Wrapping up Week 3 of the Mexican Gas Shortage – an Expat Perspective

It’s hard to believe that it has already been about three weeks since the gas shortage first started. At the beginning of the shortage, speculation about why it was happening and what caused it ran wild through the news media, Facebook, and the WhatsApp groups of the expats and my Mexican friends, which naturally spilled over into the awareness of our children. It has definitely been a challenge to remain positive and not help the spread of rumors and panic that this incident has incited. But with the bombardment of all of that information, speculation, and panic, how do I show my family that our life here is still great, despite the challenges? How do I communicate to my children that this situation is not terrible, even though it changes the way we think about making trips to the store or school or how we spend our weekends?  

As expats, we live on the fringe of Mexican society in a way that is difficult to explain and define. While the gas shortage continues to be a huge problem in terms of safety and security for the Mexican people that need gas to support their families, for my family and other expats, it is simply an inconvenience or a minor disruption in our daily routine. It’s an opportunity for us, as expats, to reevaluate what we need in life versus what we don’t really need; to determine what kinds of things provide us with long-term happiness and make good memories versus the things that just distract us from what’s really important; and to experience our new country from a different perspective, instead of driving past it quickly and never really seeing it. Access to a reliable source of gas is important for many things, but it’s not the end of the world if we do not have it, especially if it’s only a temporary loss. Having to skip a book club meeting, a breakfast, or going out with friends is not anything to get upset about. Reorganizing life to make room for new friends and activities within walking distance is an excellent alternative, especially if it enables us to see more of the country and culture around us that was previously missed because we were moving too fast to see it.

Despite the difficulties that arose as a result of the gas shortage, there were several positive things that did happen. One of those positive things is that we changed some of our daily and weekly habits, and I can’t help but think it was time to change those habits anyways. For example, we have spent more time together as a family, exploring our neighborhood in a way that we did not take the time to do previously because we always drove through and never stopped. In addition, the company arranged for a bus to transport people to and from work. Now my husband has been arriving home from work earlier than normal so we get to see more of him in the evenings. Plus, my children have been able to continue going to school because we have been carpooling with a couple of other families, which has led to some creative seating situations in the cars that do not have enough seats for everyone, and above all, it shares the burden of driving among more of us.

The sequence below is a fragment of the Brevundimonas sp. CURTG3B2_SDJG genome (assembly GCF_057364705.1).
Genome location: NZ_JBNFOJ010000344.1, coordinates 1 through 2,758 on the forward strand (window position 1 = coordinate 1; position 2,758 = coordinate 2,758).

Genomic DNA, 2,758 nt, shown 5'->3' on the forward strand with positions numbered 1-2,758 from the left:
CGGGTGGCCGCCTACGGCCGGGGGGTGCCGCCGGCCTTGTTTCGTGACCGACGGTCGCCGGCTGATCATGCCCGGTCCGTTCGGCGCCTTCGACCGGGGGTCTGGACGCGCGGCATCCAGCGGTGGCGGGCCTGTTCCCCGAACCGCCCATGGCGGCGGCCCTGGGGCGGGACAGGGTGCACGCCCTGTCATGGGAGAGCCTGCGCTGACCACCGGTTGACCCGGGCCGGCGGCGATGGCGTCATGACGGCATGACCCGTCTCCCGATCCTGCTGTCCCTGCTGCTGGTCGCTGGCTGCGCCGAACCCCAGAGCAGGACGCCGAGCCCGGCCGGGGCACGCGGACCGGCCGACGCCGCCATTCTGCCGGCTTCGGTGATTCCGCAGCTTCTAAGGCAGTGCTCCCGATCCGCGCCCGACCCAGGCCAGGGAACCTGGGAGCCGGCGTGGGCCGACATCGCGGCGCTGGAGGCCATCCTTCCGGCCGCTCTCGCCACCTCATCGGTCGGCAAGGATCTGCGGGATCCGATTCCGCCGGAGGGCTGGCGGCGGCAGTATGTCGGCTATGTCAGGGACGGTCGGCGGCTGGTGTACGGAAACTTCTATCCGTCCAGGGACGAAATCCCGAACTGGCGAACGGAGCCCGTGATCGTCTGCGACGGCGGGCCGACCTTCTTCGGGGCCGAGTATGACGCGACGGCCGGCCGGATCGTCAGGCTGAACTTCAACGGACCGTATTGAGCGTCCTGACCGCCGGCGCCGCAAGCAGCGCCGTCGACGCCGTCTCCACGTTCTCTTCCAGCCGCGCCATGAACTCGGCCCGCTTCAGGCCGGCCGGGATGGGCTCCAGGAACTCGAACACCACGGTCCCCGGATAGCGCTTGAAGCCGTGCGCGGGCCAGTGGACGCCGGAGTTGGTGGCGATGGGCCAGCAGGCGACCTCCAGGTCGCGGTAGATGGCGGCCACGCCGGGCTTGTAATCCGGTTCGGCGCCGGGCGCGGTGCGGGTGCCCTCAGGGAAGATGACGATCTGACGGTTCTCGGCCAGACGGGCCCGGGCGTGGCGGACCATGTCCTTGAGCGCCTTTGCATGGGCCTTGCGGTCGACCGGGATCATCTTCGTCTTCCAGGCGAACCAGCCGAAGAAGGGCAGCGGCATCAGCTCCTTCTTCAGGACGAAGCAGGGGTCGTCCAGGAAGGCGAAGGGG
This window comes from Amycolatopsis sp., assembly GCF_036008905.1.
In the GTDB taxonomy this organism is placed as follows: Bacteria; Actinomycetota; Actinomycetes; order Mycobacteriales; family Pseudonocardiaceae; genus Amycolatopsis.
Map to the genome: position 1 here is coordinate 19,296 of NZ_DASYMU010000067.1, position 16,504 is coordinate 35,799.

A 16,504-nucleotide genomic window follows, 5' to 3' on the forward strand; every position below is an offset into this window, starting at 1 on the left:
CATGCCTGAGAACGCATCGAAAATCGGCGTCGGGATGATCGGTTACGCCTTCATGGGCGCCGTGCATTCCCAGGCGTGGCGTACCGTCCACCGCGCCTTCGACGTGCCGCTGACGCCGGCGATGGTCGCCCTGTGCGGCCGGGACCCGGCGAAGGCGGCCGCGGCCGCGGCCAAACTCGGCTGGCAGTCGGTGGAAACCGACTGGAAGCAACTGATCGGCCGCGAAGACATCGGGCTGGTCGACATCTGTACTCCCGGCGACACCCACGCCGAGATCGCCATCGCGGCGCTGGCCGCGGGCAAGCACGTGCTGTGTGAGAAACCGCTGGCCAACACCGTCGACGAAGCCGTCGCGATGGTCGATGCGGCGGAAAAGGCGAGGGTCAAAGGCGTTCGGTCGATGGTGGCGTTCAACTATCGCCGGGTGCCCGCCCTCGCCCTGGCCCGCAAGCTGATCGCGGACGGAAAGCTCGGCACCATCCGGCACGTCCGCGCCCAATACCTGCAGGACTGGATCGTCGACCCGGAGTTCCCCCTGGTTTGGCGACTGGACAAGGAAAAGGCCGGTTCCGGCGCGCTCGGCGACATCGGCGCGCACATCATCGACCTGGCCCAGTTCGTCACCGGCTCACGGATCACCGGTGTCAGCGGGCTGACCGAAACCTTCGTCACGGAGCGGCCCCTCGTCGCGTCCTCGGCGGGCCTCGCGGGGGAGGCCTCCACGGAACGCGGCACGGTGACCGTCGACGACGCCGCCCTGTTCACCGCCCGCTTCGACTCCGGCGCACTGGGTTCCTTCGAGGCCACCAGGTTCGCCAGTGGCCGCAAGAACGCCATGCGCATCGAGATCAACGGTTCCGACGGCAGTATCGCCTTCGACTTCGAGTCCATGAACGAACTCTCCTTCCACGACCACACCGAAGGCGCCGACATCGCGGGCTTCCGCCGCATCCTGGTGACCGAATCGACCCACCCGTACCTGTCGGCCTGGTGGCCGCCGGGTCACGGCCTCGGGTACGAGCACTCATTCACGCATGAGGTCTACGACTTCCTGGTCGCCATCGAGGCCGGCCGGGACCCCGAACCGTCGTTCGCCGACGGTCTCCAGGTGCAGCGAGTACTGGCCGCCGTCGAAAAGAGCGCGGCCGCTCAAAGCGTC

Because we do not have easy access to gas, we have to walk, which provides more opportunities for exercise and family time together. Walking up the mountain, of which we live near the bottom, is really good exercise, and there are many really interesting things to see along the way (the leafcutter ants are a good example).

In our neighborhood, there are a couple of grocery stores and carnicerias (butcher shops) that are located near the summit of the mountain where I frequently shop for meat and vegetables. There are also two liquor stores that sell beer and wine, as well as plenty of tequilas. There is a pharmacy, a convenience store, and, most importantly, there is an ice cream shop. At this ice cream shop, they make their ice cream, popsicles, and agua frescas (iced fruit drinks) themselves. They have numerous flavors and when I bite into them, I can tell they were made with real fruits and/or real cream. They have the best ice creams and popsicles I have ever tasted. I happily treat my children to an ice cream cone on the way home whenever we go exploring in our neighborhood. According to my children, this was the best discovery that we made during the gas shortage.

As we wrap up this third week of the gas shortage, things seem to be normalizing in other parts of the country, the news and speculation has calmed down, and I am hopeful that in another week, we will not have anymore lines at the gas stations. 

But the thing that I hope for above all, is that this part of our Mexican Adventure was a happy memory for my family, not a negative one.

I really hope I have accomplished that.

Ice cream happiness
Ice cream happiness. Photo by Angela Grier

Published by Angela.Grier

I'm a wife of an engineer and a mom of two elementary-aged children, a boy and a girl. I was a fisheries biologist for several years, a stay-at-home mom for three years, then a middle school science teacher for three years. I currently live in Leon, Guanajuato, Mexico with my family. I have a WIDE variety of interests, too many according to my husband. I quilt, crochet, knit, scrapbook. I sometimes play piano when I need peaceful moments. I love to cook, especially anything containing eggs (someday I need to raise chickens in order to feed my egg addiction). I read voraciously, books of all genres from Stephen King to Robert Jordan, Libba Bray to Edward Robertson, Grace Burrowes to Kim Harrison. I like to run, especially in races (I'm only a little competitive). I love to fish, camp, and hike wherever there are wild spaces. And if there were more hours in the day, I'd probably fill those extra hours learning a new skill or revisiting the ones I did not include in this list because it's been so long since I last did them.

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